Michael


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 Post subject: Re: The CAD-yard
PostPosted: Sun Oct 09, 2011 4:40 pm 
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Thanks Michael,
Yeah at first I thought about using a jig, but my other thought was to make assembly simple enough were a jig or fixture was not really needed, at least for the main frame. But your right, if your looking for building it lite and lean, or have some tricky areas jigs are very helpful. Anyway, I think Devin wants to use filler on the frame and sand it in, instead of covering it with the styrene sheets. Oh, I should mention that this will be 1/200th scale (roughly 13.75" long), not the original size of the CAD model.
And I still have some more ideas to work on, so it may end up somewhat different, nothing is final yet.

Dean


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 Post subject: Re: The CAD-yard
PostPosted: Sun Oct 09, 2011 5:06 pm 
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This is 21st Century modelling!!! Can we get a pledge from Devin of a thread documenting the build?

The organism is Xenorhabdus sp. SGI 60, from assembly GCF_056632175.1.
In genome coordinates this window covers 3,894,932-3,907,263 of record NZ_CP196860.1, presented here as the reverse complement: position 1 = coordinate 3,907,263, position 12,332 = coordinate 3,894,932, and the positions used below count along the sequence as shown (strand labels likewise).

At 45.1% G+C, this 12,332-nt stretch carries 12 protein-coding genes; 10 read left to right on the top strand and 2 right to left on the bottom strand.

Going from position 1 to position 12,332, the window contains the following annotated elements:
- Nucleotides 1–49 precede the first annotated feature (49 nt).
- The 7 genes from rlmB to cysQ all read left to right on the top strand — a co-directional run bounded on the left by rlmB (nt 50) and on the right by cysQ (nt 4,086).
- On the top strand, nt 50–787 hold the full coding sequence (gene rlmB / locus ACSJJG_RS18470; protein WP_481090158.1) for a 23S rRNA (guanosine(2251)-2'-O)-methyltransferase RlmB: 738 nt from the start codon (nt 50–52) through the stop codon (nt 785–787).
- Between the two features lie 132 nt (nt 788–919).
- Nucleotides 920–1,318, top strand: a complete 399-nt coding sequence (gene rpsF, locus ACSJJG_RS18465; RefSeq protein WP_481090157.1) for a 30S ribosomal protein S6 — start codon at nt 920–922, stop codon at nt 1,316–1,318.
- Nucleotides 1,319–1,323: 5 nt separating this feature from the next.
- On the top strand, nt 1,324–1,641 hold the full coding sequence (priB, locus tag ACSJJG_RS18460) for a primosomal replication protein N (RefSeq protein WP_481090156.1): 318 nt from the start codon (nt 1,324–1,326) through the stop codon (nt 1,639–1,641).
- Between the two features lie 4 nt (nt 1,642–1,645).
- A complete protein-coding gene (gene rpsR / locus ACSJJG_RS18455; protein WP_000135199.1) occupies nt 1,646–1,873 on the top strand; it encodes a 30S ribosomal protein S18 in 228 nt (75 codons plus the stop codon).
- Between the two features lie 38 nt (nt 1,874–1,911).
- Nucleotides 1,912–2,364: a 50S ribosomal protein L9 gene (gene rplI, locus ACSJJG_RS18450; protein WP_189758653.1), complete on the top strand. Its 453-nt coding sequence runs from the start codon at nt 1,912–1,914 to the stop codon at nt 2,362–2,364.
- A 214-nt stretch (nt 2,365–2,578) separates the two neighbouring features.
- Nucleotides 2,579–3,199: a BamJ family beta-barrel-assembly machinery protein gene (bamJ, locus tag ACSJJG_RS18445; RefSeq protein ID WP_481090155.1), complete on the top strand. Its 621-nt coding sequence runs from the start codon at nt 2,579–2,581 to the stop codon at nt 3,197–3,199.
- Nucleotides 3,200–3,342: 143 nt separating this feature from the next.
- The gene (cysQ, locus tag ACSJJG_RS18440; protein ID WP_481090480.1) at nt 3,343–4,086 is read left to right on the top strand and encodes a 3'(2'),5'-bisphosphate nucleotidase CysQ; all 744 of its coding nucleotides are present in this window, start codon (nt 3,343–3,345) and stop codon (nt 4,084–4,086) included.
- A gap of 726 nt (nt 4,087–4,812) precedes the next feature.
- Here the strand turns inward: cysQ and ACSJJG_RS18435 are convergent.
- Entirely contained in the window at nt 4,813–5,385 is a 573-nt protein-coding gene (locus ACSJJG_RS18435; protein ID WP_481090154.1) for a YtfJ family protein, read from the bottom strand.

How are you going to fab the turret and pilot house?

Owen


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 Post subject: Re: The CAD-yard
PostPosted: Sun Oct 09, 2011 5:39 pm 
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tea monster wrote:
Can we get a pledge from Devin of a thread documenting the build?

How are you going to fab the turret and pilot house?

Owen


Yeah, let's put Devin on the hot seat :big_grin: ...

Good question on the turret/pilothouse/smokestack, maybe styrene/plastic tube with cut-out rings to slide into place for the sections on the smokestack, for the turrets, either tube and cut rings at the top and base, or frame it up and wrap styrene around it, same on the pilothouse. Devin can decide which way he wants to go, I'm easy that way :smallsmile: .

Dean


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 Post subject: Re: The CAD-yard
PostPosted: Sun Oct 09, 2011 8:49 pm 
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Roscoe, go with .040" plastic to skin the hull. i use that on my 1/144 scale ships & my warspite is about 52" long & about 6.5" wide.


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 Post subject: Re: The CAD-yard
PostPosted: Sun Oct 09, 2011 9:28 pm 
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DavidP,
Thanks for the tip, if you have more you'd like to share or any suggestions on the layout, feel free to post them, the more options the better.

Dean